This One Will Follow Him Around Awhile

For the first 20 minutes after the most excruciating defeat in his life, Phil Mickelson never showed his head. He was in the room they use to sign scorecards, on the other side of an archway from the locker room at Winged Foot Golf Club, behind a closed door.

Amy Mickelson, in a bright gold dress, was in the room, an arm’s length away from her husband, and when they came out together, a group of U.S. Open officials took Mickelson back out to the 18th green to take part in the awards ceremony.

It should have been for him.

There were three runners-up Sunday at the U.S. Open and Mickelson was among them, but he was the only one who bothered to show up for the trophy ceremony to honor Geoff Ogilvy. Neither Colin Montgomerie nor Jim Furyk was still around.


As he stood, shoulder to shoulder with Ogilvy, Mickelson was introduced as having the “heart of a champion.”

He did not, however, receive the trophy of a champion, not after he made a double bogey at the last hole and lost the U.S. Open.

Mickelson’s voice cracked as he addressed the hushed crowd: “The only thing that I can say, to everyone who followed me, is I’m sorry. I just can’t believe I did that.”

He probably isn’t the only one. He had a two-shot lead with three holes to play. He still led by a shot at the 18th tee, needing to make one last par on the last hole to win the U.S. Open.

It would be his third consecutive victory in a major. It would vault Mickelson into the company of Tiger Woods and Ben Hogan. It would cement his reputation as one of the greatest players of his era.

It didn’t happen. And now there was Mickelson, forced to return to the 18th hole, where everything went wrong, for a ceremony that wasn’t his and for a trophy he wouldn’t hold.

The 18th at Winged Foot is an expansive 450-yard par four with a slight dogleg to the left and an elevated, tilted green that’s nestled among trees, just steps away from the stone clubhouse.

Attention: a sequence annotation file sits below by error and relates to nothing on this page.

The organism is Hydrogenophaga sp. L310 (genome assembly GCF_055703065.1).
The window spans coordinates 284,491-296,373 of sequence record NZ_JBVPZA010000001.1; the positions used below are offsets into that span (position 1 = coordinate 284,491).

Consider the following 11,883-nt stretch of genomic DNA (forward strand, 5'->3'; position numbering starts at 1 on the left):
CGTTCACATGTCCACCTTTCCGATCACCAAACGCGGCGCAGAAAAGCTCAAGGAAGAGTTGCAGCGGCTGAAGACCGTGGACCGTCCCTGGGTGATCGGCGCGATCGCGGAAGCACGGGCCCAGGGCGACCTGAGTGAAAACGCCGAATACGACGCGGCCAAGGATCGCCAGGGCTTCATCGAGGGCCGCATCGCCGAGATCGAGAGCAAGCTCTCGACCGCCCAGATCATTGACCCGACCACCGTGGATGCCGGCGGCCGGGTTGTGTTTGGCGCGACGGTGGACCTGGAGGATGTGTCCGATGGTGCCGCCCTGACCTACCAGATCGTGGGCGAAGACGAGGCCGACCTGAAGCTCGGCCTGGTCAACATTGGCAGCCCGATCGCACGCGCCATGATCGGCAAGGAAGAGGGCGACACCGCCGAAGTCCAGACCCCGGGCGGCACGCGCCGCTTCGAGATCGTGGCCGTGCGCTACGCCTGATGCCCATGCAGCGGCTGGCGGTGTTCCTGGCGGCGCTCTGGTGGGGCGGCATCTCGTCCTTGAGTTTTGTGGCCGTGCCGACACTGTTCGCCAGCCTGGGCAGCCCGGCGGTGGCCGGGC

How can something so beautiful be capable of causing so much sorrow? Not long before Mickelson took it on, the 18th crushed the hopes of Montgomerie, who made a double bogey.

And now it was Mickelson’s turn.

He never hit the fairway.

From the tee, he hit a driver and the ball went offline to the left, hitting a hospitality tent.

With his second shot, he tried to hit a big, carving slice around the trees. He hit the trees and the ball came bouncing back.

His third shot flew into a greenside bunker on the left, and his fourth traveled across the green and down a slope on the other side.

Two more shots and Mickelson’s ball was in the hole, his scorecard called for a six, and Mickelson was calling himself names.

“I am such an idiot,” he said.

Mickelson meant he couldn’t believe he doubled the last hole to lose the Open. He had no problems with the way he played it.

Rick Smith, Mickelson’s swing coach, said there’s no second-guessing for using a driver instead of a safer club, saying Mickelson needed to go with what has helped him all year. Neither did Smith find fault with Mickelson’s choice of trying to curve the ball around the trees instead of a less risky punch out to the fairway.

Johnny Miller had no such qualms. Miller, the commentator on the NBC telecast, unloaded on Mickelson.

Mickelson, said Miller, “couldn’t have worse decisions than he’s had.”

Miller was sure that Mickelson should not have used a driver.

“I’ll tell you what, Ben Hogan has officially rolled over in his grave.... I cannot believe he didn’t hit four-wood there.”

No chance he was going to use a four-wood, Mickelson said, but there was every chance it would be a long time before he’d get over this one. Miller called it an “amazing collapse,” and that’s probably something about which he and Mickelson would agree.

It was the end of a long and disappointing day for Mickelson, who arrived at Winged Foot 5 1/2 hours before his tee time and began his usual practice routine. He spent precisely 80 minutes on the putting green, had lunch in the players’ lounge, changed his shirt and then arrived at the driving range to see Smith and short-game coach Dave Pelz for a last-minute tuneup.

If only winning the U.S. Open were as simple to program, if the timing could be just as easily worked out.

When the trophy ceremony was over and Mickelson had finished explaining what went wrong, he wrapped his arm around his wife’s shoulders and then they walked away from Winged Foot.

Mickelson did not look back, but he surely will, possibly for a very long time.